Power Politics in the Oil Markets

For the first time in five years, one can buy a metaphorical barrel of crude oil – variant on the extraction point – for below $60. The price has been dropping steadily over the last six months. but analyst have been surprised at how swiftly this has picked up in the last week. As recently as mid-June, Brent crude, a typical benchmark measure based on light oil from the North Sea, was priced as high as $115; it dropped to $70 at the end of November and is falling towards $60. With the Organisation of Petroleum Exporting Countries (OPEC) failing to agree a supply cut, and bodies such as the International Energy Agency (IEA) publishing forecasts suggesting further falling global demand, the prospects do not look fruitful for oil companies. nor those rentier economies whose health relies on demand for oil resources. But why has the price of oil fallen so suddenly, after so long at relatively high prices? And what does this mean for the stock market and, perhaps more importantly, the consumer?

The causes of the initial fall in prices are somewhat opaque, but they include, as a primary node, the logical general decrease in demand for oil in itself. This is usually the cause of some other phenomenon, such as a strong dollar, which certainly could be pointed to in this case. However, it does seem that alternative forms of energy demand, such as shale and gas, have reduced the consumer dependency on oil that has kept prices so high for so long.

The significant fall in price has highlighted the complexities of the global oil markets, and the increasing rift between the interests of OPEC and other oil producers. OPEC, which consists of the Arab Gulf states, Iran, Iraq, Ecuador, Venezuela and some African exporters, and controls oil production levels in its member economies, had the chance to lower production quotas this month; by economic theory, to reduce supply and thus increase price to maintain long term revenues for exporters. OPEC quotas have caused more than just price drops or petty scandal before; the first Gulf War in the early 1990s was effectively the cause of Kuwait flouting their OPEC quota, releasing excess supply into the market and prompting Saddam Hussein’s Iraq to invade to keep production down.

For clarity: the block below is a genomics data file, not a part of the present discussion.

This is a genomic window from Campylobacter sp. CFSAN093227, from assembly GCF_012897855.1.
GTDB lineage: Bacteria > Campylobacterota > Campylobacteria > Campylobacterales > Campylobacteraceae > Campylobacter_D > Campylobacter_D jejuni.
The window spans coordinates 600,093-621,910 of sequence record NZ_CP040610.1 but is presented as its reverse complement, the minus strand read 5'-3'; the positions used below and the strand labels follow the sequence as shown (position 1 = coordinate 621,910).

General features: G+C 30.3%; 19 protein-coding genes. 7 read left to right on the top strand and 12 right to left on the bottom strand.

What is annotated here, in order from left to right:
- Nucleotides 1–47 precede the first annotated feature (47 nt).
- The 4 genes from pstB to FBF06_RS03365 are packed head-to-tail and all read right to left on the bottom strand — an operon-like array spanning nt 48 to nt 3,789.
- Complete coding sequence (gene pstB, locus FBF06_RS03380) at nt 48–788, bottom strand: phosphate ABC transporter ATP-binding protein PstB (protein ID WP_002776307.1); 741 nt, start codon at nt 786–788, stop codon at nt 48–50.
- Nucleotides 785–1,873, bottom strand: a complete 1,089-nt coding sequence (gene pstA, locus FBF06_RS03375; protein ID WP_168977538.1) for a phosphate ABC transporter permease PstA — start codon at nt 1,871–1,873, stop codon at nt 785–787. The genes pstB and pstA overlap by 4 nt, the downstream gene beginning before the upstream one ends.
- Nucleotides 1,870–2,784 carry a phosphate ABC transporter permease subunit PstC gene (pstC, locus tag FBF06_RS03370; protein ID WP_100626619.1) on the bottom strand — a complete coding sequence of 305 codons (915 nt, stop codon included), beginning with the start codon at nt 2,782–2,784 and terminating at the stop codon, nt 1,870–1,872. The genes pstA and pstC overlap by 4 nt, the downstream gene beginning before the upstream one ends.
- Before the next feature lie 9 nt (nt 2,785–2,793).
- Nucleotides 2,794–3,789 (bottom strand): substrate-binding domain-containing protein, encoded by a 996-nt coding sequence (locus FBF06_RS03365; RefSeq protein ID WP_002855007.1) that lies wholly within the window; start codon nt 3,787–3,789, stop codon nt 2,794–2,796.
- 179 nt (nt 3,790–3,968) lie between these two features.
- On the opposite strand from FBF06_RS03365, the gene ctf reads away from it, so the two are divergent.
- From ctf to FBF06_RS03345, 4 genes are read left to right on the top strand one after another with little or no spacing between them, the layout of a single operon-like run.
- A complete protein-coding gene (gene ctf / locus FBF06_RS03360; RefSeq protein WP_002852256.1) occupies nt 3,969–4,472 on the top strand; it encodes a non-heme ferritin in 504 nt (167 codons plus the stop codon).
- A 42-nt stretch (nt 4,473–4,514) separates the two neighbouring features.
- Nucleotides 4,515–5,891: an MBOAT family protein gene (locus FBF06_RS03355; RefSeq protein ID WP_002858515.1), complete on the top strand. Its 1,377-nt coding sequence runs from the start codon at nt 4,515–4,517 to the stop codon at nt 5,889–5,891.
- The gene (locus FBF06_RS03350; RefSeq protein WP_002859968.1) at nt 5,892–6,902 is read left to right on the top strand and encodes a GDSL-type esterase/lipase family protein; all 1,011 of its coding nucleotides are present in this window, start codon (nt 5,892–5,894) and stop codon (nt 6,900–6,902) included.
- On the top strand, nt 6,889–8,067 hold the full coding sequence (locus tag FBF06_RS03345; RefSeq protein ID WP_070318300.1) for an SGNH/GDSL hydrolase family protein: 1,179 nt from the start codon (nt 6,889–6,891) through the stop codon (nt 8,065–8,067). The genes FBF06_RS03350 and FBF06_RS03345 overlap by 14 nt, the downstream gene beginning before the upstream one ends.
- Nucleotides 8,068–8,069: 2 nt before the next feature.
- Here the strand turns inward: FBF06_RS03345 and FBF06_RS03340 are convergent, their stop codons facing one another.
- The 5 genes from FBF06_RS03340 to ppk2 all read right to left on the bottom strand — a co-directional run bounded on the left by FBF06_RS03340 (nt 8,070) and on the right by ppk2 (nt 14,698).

There was distinct opposition to lowering production this time, however, particularly from the Saudis, whose tactics are taking an interesting turn. Firstly, the more production, and the lower the cost of production, an economy maintains, the lower the effects of a price drop. Whereas US oil producers require a high price per barrel of oil to break even, those in the Arabian Peninsula in particular have significantly lower costs and thus can make do with a lower price (the US recently overtook Saudi Arabia as the world’s top oil producer). The Saudis, then, could be said to be pushing the Americans in a price war more commonly seen on the shelves of supermarkets than in the oil markets. Hopefully, with the standard rules of the free market becoming more apparent, this will return power to those countries whose consumption of oil exceeds their production, including the UK.